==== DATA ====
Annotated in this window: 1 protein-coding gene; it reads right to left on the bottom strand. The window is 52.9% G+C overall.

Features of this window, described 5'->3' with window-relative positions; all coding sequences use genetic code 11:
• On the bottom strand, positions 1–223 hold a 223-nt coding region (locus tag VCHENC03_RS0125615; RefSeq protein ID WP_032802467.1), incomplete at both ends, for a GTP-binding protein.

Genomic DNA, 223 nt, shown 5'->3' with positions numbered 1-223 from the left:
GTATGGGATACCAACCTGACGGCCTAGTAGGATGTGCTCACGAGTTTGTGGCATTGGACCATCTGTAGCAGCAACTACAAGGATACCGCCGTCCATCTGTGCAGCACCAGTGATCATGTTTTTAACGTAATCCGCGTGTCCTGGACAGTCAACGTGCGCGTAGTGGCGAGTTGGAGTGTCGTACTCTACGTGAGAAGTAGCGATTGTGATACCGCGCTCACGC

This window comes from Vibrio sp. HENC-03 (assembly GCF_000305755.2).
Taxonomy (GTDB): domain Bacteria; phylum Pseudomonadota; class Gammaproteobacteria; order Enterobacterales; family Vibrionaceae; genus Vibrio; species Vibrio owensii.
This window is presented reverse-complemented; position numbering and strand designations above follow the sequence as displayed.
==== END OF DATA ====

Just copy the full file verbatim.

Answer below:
Annotated in this window: 1 protein-coding gene; it reads right to left on the bottom strand. The window is 52.9% G+C overall.

Features of this window, described 5'->3' with window-relative positions; all coding sequences use genetic code 11:
• On the bottom strand, positions 1–223 hold a 223-nt coding region (locus tag VCHENC03_RS0125615; RefSeq protein ID WP_032802467.1), incomplete at both ends, for a GTP-binding protein.

Genomic DNA, 223 nt, shown 5'->3' with positions numbered 1-223 from the left:
GTATGGGATACCAACCTGACGGCCTAGTAGGATGTGCTCACGAGTTTGTGGCATTGGACCATCTGTAGCAGCAACTACAAGGATACCGCCGTCCATCTGTGCAGCACCAGTGATCATGTTTTTAACGTAATCCGCGTGTCCTGGACAGTCAACGTGCGCGTAGTGGCGAGTTGGAGTGTCGTACTCTACGTGAGAAGTAGCGATTGTGATACCGCGCTCACGC

This window comes from Vibrio sp. HENC-03 (assembly GCF_000305755.2).
Taxonomy (GTDB): domain Bacteria; phylum Pseudomonadota; class Gammaproteobacteria; order Enterobacterales; family Vibrionaceae; genus Vibrio; species Vibrio owensii.
This window is presented reverse-complemented; position numbering and strand designations above follow the sequence as displayed.